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Discussion Starter · #7 ·
This is the question I had, to begin with. Either, those who are using it are not here or not responding; or no one is using it, that’s a little hard to believe. I hope to hear some actual use experiences.
 

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I read about some and found some that had the installation instructions. I don't know if they were the same ones. The installation I read had a bracket that clamped on up front and then the bars bolted to the clamp. The bottom went where the stock bars are mounted and I'm not sure about the back, but I think it bolted right in with no modification. If you look at those pictured the rear flange is a little different between right side and left side. I'd be interested it the front attachments bolt to each other. I'll be looking forward to hearing about them.
 

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Would be nice if they showed them installed. Do the hinder removal of the valve covers? From the picture the welds look terrible. Are they powdercoated or just painted. Not too many Chinese parts I trust.
And the fact that there are only 2 left concerns me. One time run?
 

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If I were looking for guards for a new Goldwing, I would choose the National Cycle, made in USA ones. Here is the link: National Cycle® Comfort Bars for GL1800 Gold Wing
I am tempted to get these but, if you look at how they mount, I'm not sure they'd do any good. Looking at the installed images, they mount to the bike via relatively thin plate steel at two locations up front and a hose clamp at the rear. Seems to me that if I dropped the bike, just a drop, not a slide, those metal plates would just bend. You'd have to remove them to straighten out the mounts (if they can be fixed). It's like it's a one-and-done design.

Also, most bolted joints are designed for clamp forces (bolt pinch things together). A ground strike in addition to deforming the plates could rip the bolts out of whatever they mount to.

Has anyone who's installed these actually dropped the bike and found that they do in fact work without damage?

Wheel Tire Vehicle Automotive tire Automotive lighting
 

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I am tempted to get these but, if you look at how they mount, I'm not sure they'd do any good. Looking at the installed images, they mount to the bike via relatively thin plate steel at two locations up front and a hose clamp at the rear. Seems to me that if I dropped the bike, just a drop, not a slide, those metal plates would just bend. You'd have to remove them to straighten out the mounts (if they can be fixed). It's like it's a one-and-done design.

Also, most bolted joints are designed for clamp forces (bolt pinch things together). A ground strike in addition to deforming the plates could rip the bolts out of whatever they mount to.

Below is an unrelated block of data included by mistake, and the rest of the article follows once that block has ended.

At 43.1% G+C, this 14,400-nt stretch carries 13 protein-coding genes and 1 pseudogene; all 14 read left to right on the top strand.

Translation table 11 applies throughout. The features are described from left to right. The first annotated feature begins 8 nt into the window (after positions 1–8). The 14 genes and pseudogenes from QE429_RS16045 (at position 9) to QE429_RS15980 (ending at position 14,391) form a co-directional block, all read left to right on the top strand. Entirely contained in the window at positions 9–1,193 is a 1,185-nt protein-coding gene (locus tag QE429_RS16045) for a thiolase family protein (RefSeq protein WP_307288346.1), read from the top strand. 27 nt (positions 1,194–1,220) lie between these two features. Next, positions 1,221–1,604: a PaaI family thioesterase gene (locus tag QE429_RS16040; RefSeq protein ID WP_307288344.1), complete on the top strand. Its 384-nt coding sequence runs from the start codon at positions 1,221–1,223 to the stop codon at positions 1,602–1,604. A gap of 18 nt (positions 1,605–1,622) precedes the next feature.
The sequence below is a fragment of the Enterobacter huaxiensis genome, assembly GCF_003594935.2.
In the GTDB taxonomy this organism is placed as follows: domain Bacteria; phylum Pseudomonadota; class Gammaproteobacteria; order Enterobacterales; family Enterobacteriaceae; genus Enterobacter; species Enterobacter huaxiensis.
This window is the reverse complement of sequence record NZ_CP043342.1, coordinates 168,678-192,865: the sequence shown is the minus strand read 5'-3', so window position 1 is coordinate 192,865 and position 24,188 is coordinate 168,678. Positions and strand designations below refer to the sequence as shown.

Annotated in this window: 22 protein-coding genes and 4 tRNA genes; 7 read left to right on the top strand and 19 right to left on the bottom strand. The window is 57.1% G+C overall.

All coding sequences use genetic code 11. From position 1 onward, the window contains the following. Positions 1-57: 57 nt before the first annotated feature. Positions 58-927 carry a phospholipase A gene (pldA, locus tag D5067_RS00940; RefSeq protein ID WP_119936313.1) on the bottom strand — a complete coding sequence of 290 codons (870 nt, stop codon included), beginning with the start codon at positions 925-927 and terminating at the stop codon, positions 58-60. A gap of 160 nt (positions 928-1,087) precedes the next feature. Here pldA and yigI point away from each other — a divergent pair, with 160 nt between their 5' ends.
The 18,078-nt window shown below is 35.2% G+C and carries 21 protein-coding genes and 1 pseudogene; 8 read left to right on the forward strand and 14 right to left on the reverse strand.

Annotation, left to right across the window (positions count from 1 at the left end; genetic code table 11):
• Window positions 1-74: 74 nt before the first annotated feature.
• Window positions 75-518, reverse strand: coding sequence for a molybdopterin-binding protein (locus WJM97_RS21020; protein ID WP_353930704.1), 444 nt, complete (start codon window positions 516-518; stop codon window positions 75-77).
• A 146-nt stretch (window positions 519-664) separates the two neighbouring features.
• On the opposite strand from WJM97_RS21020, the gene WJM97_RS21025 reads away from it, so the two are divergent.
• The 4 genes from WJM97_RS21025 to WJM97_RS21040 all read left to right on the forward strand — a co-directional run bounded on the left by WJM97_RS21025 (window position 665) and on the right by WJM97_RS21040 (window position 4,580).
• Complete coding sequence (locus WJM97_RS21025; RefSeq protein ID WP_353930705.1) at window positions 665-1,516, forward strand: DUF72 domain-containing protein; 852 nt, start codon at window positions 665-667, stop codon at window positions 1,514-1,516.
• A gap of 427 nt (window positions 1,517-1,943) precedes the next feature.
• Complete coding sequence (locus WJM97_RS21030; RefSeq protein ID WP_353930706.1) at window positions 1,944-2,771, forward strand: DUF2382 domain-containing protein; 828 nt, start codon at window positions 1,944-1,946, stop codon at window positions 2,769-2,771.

Has anyone who's installed these actually dropped the bike and found that they do in fact work without damage?

View attachment 391161
I don't think these are actually crash bars. Since they call them COMFORT BARS. Appears to be more of a way to add highway pegs.
 

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I don't think these are actually crash bars. Since they call them COMFORT BARS. Appears to be more of a way to add highway pegs.
That's kind of what I figured. I had crash bars on my R1200RT that saved the day the one time I dropped it. It would be great if someone (cough, @Max McAllister , cough...cough) could develop something similar for the 18+ Wings.
 

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BTW, Honda stopped calling them crash bars. Instead, they are engine guards. Guess they wanted to be politically correct.
Crash bars sound like an accident waiting to happen.
 

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Discussion Starter · #16 ·
BTW, Honda stopped calling them crash bars. Instead, they are engine guards. Guess they wanted to be politically correct.
Crash bars sound like an accident waiting to happen.
BTW, Honda stopped calling them crash bars. Instead, they are engine guards. Guess they wanted to be politically correct.
Crash bars sound like an accident waiting to happen.
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Discussion Starter · #18 ·
Wow. Those will significantly affect you lean angle. Look how much they extend beyond the OEM bumper! Unless you never lean, those are going land before anything else does. Me? I'd rip them off the bike.
You should be able to see the amount of lean I normally do by watching the following clip I have on YouTube:
 

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You should be able to see the amount of lean I normally do by watching the following clip I have on YouTube:
Those are impressive. However, taking a hard turn under speed will compress the suspension more than slow speeds lowering the bike in the turns. My stock 2012 will not normally hit the pegs, but will when making a slow tight turn, but will when making the same type of turn at higher speeds.
 

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You should be able to see the amount of lean I normally do by watching the following clip I have on YouTube:
Yeah, that's great. Seriously. I can't do that. BUT...that video was without the bars installed. My point was that those bars, the ones in the pictures you posted, will seriously affect your ability to lean in. Please install them and show us another video with you doing the same radius turns.
 
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